Revenue Cycle Management Blog | GroupOne Health Source

4 Secrets of the Medical Self-Pay Strategy

Written by Kaitlyn Houseman | March 5, 2013

With the growing costs of healthcare, patients are required to pay more out of their pockets than ever before!  Medical insurance deductibles and co-payments are on the rise while fewer necessary procedures are covered in-full by many insurance companies.  According to ACA International, 29 percent of adults reported medical debt or trouble paying medical bills, and 16 percent had been contacted by a collection agency for unpaid medical bills.   

While patient expenses grow, your overhead costs will too.  Mailing just one patient statement can cost the average medical practice between $5-$8 when considering the employee’s time spent on preparing the statement, the cost of the envelope, paper, postage, and printing costs.  Think about that:  If you send 400 statements each month at $5 each, that is $2,000 each month or around $24,000 per year in avoidable costs.

How can you lower these overhead costs?  We have outlined 4 simple steps you can take to reduce the cost or potentially avoid it completely.

1) Pre-visit insurance eligibility verification

Collect insurance and demographic information over the phone.  The phone call might be slightly longer but collecting this information is a necessity whether done on the phone or on-site during the visit. We recommend taking that time during the phone call to avoid problems with workflow at the office during the check in. 

By collecting the information upfront, you are also able to determine the patient’s eligibility and benefit information before they arrive.  100% Pre-visit eligibility verification should be a goal for all medical office managers.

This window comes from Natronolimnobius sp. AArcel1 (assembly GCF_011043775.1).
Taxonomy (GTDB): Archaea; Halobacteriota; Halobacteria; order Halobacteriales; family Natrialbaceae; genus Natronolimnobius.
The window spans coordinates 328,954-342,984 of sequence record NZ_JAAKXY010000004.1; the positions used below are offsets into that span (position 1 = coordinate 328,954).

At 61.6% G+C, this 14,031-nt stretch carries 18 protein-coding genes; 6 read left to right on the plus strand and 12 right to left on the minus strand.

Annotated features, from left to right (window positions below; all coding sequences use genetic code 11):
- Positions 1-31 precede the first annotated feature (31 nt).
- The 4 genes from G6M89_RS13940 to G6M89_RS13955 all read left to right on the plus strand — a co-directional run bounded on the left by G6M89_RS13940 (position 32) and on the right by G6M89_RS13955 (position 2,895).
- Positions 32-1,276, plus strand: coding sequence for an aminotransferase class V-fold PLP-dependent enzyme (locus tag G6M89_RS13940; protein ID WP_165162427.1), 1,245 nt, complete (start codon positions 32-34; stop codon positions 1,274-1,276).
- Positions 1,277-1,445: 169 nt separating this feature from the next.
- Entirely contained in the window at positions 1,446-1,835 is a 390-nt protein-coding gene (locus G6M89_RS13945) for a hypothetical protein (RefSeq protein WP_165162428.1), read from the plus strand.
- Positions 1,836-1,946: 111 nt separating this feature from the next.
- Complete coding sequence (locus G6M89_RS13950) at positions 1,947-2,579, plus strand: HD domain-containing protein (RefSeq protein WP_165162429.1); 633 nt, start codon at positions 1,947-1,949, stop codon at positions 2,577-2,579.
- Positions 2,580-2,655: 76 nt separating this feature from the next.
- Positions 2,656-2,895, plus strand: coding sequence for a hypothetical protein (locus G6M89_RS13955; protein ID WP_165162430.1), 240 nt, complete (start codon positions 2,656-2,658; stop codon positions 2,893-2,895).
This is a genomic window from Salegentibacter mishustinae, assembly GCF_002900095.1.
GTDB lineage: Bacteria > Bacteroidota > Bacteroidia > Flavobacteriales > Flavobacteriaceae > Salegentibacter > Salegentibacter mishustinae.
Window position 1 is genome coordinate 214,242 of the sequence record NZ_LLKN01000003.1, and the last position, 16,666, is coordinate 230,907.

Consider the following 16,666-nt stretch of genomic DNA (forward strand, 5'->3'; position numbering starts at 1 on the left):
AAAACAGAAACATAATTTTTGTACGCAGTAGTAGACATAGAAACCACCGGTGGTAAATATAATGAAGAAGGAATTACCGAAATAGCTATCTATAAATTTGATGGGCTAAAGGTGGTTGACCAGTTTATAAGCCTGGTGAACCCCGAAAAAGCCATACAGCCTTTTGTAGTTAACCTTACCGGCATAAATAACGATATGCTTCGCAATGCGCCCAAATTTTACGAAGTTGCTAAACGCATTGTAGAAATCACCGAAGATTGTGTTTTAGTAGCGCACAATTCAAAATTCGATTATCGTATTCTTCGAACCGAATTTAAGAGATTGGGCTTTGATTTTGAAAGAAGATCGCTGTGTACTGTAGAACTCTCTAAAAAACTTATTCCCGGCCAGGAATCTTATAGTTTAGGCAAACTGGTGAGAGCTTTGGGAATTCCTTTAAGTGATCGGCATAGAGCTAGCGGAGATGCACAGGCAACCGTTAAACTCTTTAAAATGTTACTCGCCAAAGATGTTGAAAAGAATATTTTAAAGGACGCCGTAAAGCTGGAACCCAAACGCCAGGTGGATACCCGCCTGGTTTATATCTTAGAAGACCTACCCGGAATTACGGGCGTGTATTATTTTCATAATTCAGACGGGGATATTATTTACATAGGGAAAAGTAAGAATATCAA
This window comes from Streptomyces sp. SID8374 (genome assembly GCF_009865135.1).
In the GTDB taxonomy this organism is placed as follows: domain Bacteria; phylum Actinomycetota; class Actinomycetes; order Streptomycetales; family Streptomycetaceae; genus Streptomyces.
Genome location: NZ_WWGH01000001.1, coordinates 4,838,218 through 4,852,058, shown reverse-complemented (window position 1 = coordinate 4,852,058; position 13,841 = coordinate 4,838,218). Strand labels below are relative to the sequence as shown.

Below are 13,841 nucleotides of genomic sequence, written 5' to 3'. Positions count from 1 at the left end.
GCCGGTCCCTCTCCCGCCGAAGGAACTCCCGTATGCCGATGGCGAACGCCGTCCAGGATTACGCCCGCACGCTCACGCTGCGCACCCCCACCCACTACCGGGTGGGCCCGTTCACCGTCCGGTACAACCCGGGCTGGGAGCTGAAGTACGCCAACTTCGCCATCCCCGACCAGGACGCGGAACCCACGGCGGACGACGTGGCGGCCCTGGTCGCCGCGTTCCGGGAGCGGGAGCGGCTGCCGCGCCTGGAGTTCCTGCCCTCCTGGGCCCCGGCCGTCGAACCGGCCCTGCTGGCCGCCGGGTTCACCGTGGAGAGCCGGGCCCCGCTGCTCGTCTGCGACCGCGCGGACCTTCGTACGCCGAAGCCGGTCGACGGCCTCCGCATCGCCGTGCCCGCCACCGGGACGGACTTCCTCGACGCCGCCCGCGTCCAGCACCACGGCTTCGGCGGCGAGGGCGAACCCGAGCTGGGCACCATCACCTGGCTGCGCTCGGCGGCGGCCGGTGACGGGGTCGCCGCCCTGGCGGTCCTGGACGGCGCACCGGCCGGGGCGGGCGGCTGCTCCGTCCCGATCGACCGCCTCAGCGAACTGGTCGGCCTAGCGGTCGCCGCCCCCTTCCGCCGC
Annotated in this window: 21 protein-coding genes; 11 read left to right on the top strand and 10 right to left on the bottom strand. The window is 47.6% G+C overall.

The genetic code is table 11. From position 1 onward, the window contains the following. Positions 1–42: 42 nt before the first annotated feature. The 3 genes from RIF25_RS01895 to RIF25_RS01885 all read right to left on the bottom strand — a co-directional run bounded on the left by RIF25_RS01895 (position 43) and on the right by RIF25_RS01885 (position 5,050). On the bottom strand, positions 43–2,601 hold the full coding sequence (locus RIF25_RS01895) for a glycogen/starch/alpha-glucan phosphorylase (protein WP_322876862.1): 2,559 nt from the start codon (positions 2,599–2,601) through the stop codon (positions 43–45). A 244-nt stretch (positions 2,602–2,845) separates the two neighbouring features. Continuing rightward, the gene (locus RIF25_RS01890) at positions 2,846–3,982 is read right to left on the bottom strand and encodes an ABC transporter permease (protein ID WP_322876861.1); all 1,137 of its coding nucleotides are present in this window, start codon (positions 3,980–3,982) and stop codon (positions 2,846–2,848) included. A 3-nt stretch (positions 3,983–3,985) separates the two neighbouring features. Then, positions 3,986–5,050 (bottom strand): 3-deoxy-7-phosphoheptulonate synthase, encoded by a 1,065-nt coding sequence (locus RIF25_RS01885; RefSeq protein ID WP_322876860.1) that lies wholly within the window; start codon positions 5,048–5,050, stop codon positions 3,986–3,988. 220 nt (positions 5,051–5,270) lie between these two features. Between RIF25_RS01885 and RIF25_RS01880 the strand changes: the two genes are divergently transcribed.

2) Reduce Invoices, Increase Processed Payments

Collect a patient’s co-pay, deductibles, past due balances in the office, at the time of the appointment. Do not give patients the option to pay at the time of service, ask them how they would like to pay.  They don’t expect to leave the grocery store with a bag full of food and pay 90 days later!  Set the expectation that payment is due the day services were performed.

Proper training of office staff is critical to accomplishing this goal.  Prepare them with sample scripts on how to ask for payments and the obstacles the patient will present so your staff is prepared to have the conversation.  Whether it is on the phone while collecting patient information or at the time of service, asking for the payment and making the patient aware of their financial responsibility is critical.  Post your policy on your website or around the office so the expectation is set.

3) Retain credit card information

Create a ‘Credit Card on File’ policy.  This is a growing trend in busy offices.  Request the patient’s credit card information and set up a payment plan.  Explain that you will deduct a set amount from their credit card on a given date each month until their balance is paid in full. 

Some patients might be leery of doing this, but explain your process to them. Offering a credit card option is going to increase your patient collections and lower the billing costs for your practice.

4) Patient Portal Access

Provide access to an online portal that allows patients to see their balance and make an online payment.  Online portals are available with most electronic health records (EHR) systems.  This is a simple and convenient way for patients to pay their balances and review past account statements.

Use these 4 simple strategies to help your patients get on track with their payments and you can make 2013 one of your most profitable years yet.  Define your payment policy, inform your patients, and set forth to collect what is rightfully yours.  Healthcare costs will likely continue to increase so it is important that your practice can adapt to the changes taking place.